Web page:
This report uses the INSPIRES data to investigate the association between protests and the passage of laws bearing on civic space. The relationship between protest and legal changes has important policy and academic implications. Practitioners often face decisions about whether to support protest movements in support of legal openings, as well as whether to support movements protesting against legal closures. Previous research provides competing findings on the relationship between protests and legal restrictions on free assembly and civic space. That work, however, has been hamstrung by poor data on both protests and the timing and characteristics of laws bearing on civic space.
Getting an accurate picture of any country’s civic space is difficult. While many analysts rely on the international news, the vast majority of news coverage on any given country is the news media in that country. The INSPIRES Machine Learning for Peace team has spent enormous time ensuring it is extracting as much news as possible from national sources. But what are the returns to all that effort?
A key feature of the global wave of democratic backsliding is that aspiring autocrats seek to influence the media through legal restrictions. We develop an original argument linking media characteristics to the regulatory environment and test it using a huge corpus of electronic media in Tanzania. We employ two state-of-the-art machine learning models to classify the topics and sentiment of news stories and exploit a significant legal change that targeted media houses. We find that critical news sources censor the tone of their articles but continue to cover the same topics; we also find that international news sources do not fill the hole left by a critical domestic press. The paper sheds light on the conditions under which the press can be resilient in the face of legal threats.
To limit oversight by civil society, governments often repress NGOs. However, quantitative research has yet to investigate how restricted civic space impacts the behavior of NGOs operating in diverse sectors. Surveying employees from 106 NGOs in Cambodia, we employ a conjoint experiment to identify how the prevalence of repression affects NGOs’ pursuit of funding via grant applications. We find that although increases in the perceived prevalence of harassment has a stronger deterrent effect on advocacy work, harassment also deters NGOs focused on service delivery. Our results suggest that local officials target both advocacy and service delivery NGOs, but for different reasons.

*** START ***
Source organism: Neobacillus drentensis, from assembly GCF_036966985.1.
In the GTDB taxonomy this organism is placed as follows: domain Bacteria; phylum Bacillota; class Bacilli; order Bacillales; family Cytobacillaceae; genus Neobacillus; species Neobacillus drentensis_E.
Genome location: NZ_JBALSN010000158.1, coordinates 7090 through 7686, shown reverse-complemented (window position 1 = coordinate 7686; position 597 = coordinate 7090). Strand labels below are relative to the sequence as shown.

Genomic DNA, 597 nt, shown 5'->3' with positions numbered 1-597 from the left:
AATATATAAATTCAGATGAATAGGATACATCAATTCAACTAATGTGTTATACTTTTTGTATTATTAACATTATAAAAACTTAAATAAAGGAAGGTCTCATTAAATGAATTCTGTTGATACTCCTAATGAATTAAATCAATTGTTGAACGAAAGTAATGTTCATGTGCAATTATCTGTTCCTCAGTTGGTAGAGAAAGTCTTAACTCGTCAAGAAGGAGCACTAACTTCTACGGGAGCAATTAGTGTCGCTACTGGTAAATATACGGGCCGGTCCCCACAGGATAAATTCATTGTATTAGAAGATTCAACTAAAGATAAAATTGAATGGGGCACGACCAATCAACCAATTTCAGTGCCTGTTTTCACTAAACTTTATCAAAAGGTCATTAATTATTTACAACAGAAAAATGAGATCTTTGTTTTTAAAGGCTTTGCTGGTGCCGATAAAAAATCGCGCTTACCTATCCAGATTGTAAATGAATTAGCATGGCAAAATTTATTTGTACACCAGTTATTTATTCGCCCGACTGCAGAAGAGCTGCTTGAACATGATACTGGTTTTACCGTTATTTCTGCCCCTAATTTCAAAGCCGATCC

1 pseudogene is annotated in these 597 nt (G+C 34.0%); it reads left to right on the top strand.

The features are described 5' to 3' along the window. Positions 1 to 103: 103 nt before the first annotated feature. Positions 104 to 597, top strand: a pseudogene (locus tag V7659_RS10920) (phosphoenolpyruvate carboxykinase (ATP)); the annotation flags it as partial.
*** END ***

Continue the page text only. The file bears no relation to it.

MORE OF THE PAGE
Government efforts to restrict civic space have increased dramatically, especially in aid-receiving countries. How do donors respond to these attacks, and do their responses vary according to how they prioritize support for advocacy work? We investigate these questions using dyadic data on aid flows, original global data tracking restrictive NGOs laws, and a variety of research designs. We find strong evidence that advocacy-oriented donors back down by disproportionately decreasing support for advocacy as it becomes more difficult to work with local partners. The findings advance our understanding of the costs and benefits aid-receiving countries face when engaging in democratic backsliding.